Increased arterial stiffness is an important consequence of the natural ageing process, and it represents a major risk factor for cardiovascular diseases. Approximately 4 million people in Europe die of cardiovascular disease each year. Among arterial diseases, hypertension is estimated to affect 1.56 billion people in the world by 2025. Altogether, it is increasingly evident that there is significant clinical value in assessing and developing medical strategies to counteract the phenomenon of increased vascular stiffness. This represents a wide pharmacological market at the national, European and worldwide levels.
The passive stiffness of elastic arteries is mainly determined by two major extracellular matrix proteins of the arterial wall, i.e. elastin and collagen.
Collagen provides stiffness and strength at high pressures.
Elastin provides reversible extensibility during cyclic loading of the cardiac cycle.
Elastin-rich elastic fibres allow the large artery walls to transform the pulsatile blood flow ejected by the heart into a continuous blood flow in the peripheral arteries (Windkessel effect). Dysfunctions are highly correlated with diseases such as artery stenosis, aneurysm, hypertension or cardiac hypertrophy, which have strong repercussions on arterial biomechanics and can threaten the vessel integrity. Loss of elasticity and induced consequences on the vascular function are observed in normal ageing, and in syndromic elastogenesis-related genetic diseases which include Williams-Beuren syndrome (WBS, OMIM #194050), supra-valvular aortic stenosis (SVAS, OMIM #185500) and autosomal dominant cutis laxa (ADCL, OMIM #123700). Recent studies have also shown it can be associated with pathological conditions such as the sleep apnea syndrome.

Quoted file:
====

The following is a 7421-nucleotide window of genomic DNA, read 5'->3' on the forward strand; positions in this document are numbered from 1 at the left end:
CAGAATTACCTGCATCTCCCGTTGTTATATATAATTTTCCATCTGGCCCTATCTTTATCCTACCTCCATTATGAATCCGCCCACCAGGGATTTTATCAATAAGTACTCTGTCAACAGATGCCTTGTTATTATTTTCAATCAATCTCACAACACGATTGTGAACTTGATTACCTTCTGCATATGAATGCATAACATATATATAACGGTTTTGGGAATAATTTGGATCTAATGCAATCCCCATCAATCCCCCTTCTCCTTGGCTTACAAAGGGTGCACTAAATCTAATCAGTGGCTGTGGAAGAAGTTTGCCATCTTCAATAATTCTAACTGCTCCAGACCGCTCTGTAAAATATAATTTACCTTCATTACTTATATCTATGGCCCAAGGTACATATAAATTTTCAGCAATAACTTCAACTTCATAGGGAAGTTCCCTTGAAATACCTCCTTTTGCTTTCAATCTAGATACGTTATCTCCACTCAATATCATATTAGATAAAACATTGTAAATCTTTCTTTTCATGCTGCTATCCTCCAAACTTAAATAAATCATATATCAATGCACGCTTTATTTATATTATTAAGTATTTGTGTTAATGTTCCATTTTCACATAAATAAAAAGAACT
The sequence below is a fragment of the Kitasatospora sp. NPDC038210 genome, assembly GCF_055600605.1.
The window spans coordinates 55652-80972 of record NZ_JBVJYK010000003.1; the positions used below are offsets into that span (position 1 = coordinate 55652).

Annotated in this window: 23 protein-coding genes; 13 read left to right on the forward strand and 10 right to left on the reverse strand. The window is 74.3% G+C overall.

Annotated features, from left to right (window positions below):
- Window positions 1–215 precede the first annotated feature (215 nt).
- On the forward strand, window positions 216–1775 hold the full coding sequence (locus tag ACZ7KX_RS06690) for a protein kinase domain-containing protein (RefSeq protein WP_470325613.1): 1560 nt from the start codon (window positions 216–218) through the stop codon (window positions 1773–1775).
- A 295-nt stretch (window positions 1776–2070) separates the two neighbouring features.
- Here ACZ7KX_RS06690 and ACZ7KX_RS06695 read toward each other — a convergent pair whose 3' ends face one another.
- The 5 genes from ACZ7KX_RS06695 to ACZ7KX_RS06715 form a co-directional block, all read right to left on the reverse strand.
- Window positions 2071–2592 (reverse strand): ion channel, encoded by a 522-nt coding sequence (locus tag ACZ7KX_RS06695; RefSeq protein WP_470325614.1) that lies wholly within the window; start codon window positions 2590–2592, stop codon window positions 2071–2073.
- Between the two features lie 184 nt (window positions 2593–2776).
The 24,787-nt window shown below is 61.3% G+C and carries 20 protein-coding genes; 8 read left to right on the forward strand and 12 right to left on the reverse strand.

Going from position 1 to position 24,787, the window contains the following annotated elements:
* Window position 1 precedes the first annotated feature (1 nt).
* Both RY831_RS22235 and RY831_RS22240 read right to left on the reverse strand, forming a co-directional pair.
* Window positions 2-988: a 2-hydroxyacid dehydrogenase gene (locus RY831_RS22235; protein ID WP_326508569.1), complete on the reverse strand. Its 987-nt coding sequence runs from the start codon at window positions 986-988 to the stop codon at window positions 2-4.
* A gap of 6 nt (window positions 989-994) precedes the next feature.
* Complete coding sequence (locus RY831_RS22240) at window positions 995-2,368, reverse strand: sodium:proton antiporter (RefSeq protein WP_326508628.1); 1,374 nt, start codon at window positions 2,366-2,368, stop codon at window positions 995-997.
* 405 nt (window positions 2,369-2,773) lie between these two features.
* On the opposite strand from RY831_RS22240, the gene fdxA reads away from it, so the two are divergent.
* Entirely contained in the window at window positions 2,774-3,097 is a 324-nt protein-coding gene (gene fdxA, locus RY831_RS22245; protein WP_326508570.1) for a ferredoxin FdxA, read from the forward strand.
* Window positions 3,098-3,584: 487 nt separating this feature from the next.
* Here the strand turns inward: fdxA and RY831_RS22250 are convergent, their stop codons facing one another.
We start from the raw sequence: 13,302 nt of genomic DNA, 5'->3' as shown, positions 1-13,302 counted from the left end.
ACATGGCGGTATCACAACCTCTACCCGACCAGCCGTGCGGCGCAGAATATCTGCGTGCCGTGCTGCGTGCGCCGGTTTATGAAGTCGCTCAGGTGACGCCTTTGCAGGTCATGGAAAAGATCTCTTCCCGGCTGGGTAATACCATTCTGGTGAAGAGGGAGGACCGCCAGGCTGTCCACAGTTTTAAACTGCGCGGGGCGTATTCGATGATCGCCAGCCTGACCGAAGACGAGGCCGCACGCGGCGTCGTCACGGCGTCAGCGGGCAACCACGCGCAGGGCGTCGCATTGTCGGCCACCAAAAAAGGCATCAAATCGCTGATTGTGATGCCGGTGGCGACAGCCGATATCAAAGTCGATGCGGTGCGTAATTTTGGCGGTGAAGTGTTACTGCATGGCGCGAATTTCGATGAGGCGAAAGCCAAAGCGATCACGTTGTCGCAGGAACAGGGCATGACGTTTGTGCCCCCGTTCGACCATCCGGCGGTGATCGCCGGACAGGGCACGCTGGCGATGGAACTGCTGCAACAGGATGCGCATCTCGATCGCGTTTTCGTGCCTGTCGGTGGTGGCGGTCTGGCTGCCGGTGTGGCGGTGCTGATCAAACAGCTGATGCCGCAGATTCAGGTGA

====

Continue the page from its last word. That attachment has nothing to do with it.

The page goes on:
Setting aside surgery (angioplasty, stenting and coronary bypass for instance) which does not address the root causes and for which the benefit-risk ratio has to be carefully evaluated, there is currently no treatment for preventing, blocking or treating any loss of elasticity. Classical pharmacotherapy aiming at elastin restoration could prevent and cure arterial malformations and subsequent cardiovascular dysfunctions in conditions involving arterial wall remodelling. However, side effects such as hypertrichosis or oedema make this strategy rather complex to use.
It therefore appears, from a biomechanical point of view, that the introduction of an entity that provides elasticity within the arterial wall would be the most trivial action to stop arterial stiffening, but remains currently limited due to chemo-biological issues.
Arterylastic proposes to unlock this technological barrier using an original synthetic elastic protein inspired by the native human tropoelastin, the main protein monomer from elastic fibres.
Scanning electron micorscopy : SEP in solution